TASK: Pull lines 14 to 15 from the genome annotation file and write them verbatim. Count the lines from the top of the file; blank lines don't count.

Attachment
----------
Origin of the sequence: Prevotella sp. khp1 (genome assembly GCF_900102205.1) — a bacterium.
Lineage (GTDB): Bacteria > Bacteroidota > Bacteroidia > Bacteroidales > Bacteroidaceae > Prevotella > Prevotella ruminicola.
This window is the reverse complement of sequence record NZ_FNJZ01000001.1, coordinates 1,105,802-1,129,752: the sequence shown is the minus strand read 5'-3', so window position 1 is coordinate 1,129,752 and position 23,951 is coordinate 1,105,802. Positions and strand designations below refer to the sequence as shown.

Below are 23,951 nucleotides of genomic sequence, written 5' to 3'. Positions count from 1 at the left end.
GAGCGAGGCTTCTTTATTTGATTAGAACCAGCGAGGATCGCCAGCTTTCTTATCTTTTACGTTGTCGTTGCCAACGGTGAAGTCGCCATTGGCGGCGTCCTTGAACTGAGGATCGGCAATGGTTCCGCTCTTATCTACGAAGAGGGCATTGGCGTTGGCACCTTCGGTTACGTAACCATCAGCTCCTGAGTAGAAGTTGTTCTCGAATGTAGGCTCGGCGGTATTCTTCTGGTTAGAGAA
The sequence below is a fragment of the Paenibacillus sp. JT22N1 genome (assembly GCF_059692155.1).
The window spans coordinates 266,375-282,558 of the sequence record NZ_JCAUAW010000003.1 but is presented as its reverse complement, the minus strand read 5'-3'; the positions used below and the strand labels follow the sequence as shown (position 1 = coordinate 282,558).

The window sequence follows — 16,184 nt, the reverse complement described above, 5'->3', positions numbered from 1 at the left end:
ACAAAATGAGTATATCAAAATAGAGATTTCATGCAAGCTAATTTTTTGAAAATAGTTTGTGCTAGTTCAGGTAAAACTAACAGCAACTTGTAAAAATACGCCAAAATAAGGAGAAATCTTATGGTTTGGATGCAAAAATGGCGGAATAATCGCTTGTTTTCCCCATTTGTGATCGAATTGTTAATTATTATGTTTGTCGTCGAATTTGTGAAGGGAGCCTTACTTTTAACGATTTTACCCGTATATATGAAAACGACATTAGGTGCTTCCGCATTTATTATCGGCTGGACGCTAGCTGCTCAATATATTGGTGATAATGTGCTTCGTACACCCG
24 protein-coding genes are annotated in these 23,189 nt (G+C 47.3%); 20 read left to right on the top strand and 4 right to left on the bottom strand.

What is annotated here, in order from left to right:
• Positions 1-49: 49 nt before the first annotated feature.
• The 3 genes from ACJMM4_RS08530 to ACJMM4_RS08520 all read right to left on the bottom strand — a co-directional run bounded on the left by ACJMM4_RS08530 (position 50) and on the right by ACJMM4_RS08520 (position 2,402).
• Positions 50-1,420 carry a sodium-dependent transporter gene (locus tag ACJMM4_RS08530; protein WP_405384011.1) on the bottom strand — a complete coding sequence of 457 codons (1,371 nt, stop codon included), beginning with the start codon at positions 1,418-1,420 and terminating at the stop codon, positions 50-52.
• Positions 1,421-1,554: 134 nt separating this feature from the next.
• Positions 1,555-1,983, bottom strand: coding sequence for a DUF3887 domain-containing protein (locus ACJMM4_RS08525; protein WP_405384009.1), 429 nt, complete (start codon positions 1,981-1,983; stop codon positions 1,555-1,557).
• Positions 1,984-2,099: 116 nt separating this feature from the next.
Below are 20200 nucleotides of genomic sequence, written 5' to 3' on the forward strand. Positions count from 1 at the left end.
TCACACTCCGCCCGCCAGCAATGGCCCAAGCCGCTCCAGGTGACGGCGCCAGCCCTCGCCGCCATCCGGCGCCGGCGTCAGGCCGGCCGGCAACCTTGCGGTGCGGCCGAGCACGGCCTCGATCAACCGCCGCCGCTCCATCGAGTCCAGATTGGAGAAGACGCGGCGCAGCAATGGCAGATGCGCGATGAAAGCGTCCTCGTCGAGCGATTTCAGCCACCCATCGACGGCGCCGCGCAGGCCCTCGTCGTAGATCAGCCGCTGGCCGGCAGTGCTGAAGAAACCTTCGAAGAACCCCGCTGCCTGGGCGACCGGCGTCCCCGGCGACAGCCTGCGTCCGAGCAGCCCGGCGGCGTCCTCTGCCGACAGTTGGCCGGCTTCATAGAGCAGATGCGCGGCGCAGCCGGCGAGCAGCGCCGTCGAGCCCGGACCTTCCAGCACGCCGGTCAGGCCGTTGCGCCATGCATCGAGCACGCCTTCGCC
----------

• Positions 50-1,420 carry a sodium-dependent transporter gene (locus tag ACJMM4_RS08530; protein WP_405384011.1) on the bottom strand — a complete coding sequence of 457 codons (1,371 nt, stop codon included), beginning with the start codon at positions 1,418-1,420 and terminating at the stop codon, positions 50-52.
• Positions 1,421-1,554: 134 nt separating this feature from the next.